The ancient philosophy of Feng Shui has a part to play in modern interior design. Architects use these principles to scout locations and draw up ideal home layouts. Interior Designers decorate the home with a sense of balance and harmony, without necessarily even realising that they are being inspired by Feng Shui.
All the elements of Feng Shui are based on general human needs. Cleanliness, natural light, family interaction, love and clarity.
For anyone that has tried to dabble or find out more about Feng Shui, these seemingly easy ideals can be quite complex. So instead of you having to traipse through books, blogs and youtube in sight of some answers. We’ve tried to break it down for you in a way to help break through the basics. Here’s our Feng Shui for Beginners
Space and Clutter
First things first – have a clear out. A proper one! Feng Shui suggests you should throw out anything you don’t LOVE.
Anything you must keep, should be kept hidden behind cabinets. Without doubt, garbage must be concealed behind doors and nothing should be under your bed to promote a healthy sleep and allow positive energy flow.
Keep clean open spaces. Anything that is on display should be promote a beautiful space ideally with ‘lucky’ homewares or family photos and memories.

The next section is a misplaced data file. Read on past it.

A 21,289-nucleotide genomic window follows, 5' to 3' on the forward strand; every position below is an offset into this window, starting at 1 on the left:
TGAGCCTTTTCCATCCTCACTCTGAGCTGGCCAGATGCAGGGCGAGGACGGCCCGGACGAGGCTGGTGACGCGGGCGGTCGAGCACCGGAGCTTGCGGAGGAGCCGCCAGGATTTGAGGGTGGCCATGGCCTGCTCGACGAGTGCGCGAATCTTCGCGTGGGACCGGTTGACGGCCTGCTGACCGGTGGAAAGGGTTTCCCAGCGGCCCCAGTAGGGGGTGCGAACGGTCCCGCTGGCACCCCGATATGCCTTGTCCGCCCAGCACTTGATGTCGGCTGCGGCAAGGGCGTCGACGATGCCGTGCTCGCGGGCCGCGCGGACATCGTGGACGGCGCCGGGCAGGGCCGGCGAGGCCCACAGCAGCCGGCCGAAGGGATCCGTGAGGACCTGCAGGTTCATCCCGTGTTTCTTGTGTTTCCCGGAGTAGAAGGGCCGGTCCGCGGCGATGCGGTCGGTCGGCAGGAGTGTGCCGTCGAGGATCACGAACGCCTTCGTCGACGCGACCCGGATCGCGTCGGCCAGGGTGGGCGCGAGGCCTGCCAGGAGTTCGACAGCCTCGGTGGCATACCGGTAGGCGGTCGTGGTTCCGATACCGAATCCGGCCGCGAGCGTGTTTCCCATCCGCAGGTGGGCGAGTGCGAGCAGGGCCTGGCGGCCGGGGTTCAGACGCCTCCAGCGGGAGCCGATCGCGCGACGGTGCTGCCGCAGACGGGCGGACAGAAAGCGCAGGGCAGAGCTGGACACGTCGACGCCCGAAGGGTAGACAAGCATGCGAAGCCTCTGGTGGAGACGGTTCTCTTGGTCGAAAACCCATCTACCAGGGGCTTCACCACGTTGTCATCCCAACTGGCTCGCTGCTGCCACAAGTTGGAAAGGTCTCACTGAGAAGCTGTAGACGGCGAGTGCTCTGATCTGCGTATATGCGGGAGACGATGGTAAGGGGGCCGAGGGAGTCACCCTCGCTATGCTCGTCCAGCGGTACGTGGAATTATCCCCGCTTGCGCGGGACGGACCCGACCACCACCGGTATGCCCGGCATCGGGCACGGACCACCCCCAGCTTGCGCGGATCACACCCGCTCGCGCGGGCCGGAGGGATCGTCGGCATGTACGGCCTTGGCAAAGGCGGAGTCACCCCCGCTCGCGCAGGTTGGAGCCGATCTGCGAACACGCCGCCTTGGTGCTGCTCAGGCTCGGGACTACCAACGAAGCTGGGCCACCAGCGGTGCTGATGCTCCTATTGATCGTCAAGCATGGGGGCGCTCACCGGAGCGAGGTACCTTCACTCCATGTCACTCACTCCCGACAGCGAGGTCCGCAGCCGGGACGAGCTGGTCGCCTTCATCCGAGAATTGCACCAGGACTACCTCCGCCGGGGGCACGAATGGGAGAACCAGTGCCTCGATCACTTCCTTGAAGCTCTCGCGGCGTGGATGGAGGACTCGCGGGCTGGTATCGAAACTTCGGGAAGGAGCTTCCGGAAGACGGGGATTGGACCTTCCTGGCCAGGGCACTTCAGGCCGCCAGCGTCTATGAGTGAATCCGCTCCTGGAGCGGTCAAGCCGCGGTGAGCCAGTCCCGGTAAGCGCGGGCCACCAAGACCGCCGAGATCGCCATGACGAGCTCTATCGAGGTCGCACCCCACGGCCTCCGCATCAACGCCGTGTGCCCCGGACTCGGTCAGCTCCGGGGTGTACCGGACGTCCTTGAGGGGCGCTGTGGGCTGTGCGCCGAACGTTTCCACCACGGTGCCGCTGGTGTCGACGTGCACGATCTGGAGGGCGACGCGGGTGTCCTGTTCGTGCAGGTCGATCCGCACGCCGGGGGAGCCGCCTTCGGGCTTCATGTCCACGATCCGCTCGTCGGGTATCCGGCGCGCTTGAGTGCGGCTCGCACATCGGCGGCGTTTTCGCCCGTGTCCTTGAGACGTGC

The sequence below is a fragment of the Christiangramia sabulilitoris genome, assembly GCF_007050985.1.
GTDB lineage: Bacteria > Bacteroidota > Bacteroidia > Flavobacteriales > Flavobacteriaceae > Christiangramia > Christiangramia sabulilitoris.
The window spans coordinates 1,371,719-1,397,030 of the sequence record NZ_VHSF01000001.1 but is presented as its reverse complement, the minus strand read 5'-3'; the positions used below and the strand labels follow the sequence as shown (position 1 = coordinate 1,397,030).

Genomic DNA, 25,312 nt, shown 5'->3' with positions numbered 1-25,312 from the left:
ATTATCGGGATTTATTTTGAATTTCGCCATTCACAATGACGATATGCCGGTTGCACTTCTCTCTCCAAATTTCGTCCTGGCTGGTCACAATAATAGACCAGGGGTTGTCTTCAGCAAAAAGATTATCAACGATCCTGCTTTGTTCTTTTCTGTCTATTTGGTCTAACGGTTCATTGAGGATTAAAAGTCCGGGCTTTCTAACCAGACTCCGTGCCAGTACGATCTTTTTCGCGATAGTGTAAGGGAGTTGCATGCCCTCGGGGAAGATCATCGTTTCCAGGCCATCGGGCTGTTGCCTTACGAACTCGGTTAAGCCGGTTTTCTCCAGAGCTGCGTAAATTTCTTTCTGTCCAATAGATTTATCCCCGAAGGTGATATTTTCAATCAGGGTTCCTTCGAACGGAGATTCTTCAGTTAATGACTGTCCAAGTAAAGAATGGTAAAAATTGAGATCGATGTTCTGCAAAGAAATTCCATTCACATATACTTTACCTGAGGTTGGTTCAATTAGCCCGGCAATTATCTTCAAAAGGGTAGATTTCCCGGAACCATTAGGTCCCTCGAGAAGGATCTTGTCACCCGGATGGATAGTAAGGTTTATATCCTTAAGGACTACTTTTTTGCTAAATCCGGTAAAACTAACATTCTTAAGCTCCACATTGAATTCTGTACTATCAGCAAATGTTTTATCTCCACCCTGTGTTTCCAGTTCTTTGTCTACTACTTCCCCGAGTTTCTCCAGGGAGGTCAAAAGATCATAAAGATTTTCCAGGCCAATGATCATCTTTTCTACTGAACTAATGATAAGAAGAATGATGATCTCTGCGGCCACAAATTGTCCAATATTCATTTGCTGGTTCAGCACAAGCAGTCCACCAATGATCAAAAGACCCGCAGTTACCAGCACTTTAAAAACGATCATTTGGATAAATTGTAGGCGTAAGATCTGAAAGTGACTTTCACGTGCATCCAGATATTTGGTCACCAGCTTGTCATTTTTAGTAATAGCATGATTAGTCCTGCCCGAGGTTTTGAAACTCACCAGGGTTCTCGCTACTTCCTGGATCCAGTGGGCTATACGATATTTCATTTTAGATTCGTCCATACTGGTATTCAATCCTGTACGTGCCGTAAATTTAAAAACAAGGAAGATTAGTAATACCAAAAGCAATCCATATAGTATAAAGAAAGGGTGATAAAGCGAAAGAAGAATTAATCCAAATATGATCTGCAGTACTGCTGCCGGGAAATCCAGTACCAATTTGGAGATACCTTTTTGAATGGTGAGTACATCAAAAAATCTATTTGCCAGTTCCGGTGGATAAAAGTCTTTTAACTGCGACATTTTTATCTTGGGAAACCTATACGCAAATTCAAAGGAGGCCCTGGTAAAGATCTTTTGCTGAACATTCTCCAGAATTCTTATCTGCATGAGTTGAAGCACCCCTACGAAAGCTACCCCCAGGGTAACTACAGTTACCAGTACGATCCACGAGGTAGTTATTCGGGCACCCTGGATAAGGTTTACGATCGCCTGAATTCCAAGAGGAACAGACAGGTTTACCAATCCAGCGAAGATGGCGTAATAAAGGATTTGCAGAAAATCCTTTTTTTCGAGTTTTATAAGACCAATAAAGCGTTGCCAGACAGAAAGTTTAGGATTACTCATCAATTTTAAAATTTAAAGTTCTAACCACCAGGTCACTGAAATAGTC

Plants purify the air, look beautiful and are naturally healing. The rules are simple – no artificial flowers or spikey plants like Cactus. Bamboo and Jade are particularly good plants to use.
Keep the House Clean
Asian communities still believe in the tradition that you should leave your shoes outside the front door. This leaves impurities and dirt outside the home. Keep drains unclogged, fix anything that is broken as soon as possible and keep your windows open as much as possible to keep the air clean. (We recommend painting your walls with Low Voc paints to keep the air clean too)
Feng Shui and Media
Being such an old philosophy, there are no written rules specific to technology. The negative energy that media and technology omit, being an unnatural source, wouldn’t have gone down well. Keep media away from the bedroom, to keep it as a sanctuary and keep temptation away.
Furniture from Natural Resources
Furniture should be made from natural materials like wood. Use bed linen and curtains produced with natural fabrics.
Think Child Friendly
Sharp edges should be avoided. Rounded edges or even better, circular furniture – like a dining or coffee tables are a big thumbs up.
This is one of the harder things to navigate, especially if you haven’t built your house according to Feng Shui. Two things I have found easiest to follow, a) Keep your bed diagonal to the door and b) face any desks in the direction of the door
Have an inviting entrance with a walkway that leads straight to the front door. This is to welcome warm, friendly people.
The Kitchen Triangle
There is a guide to help you arrange the elements (earth/fire/metal/water/wood) but the fundamental rule is used in EVERY good kitchen design – The Kitchen Triangle. The fridge, stove and sink should be in a great, easy access triangle, yet not directly opposite each other. Island Benches are also a positive aspect as they promote a space for the family to gather.
Floods of Natural Light
Natural light is vital to every living organism so it speaks for itself, get as much natural light into the rooms as possible. Where you can’t get natural light, fill dark spaces with lamps and burn candles for calm.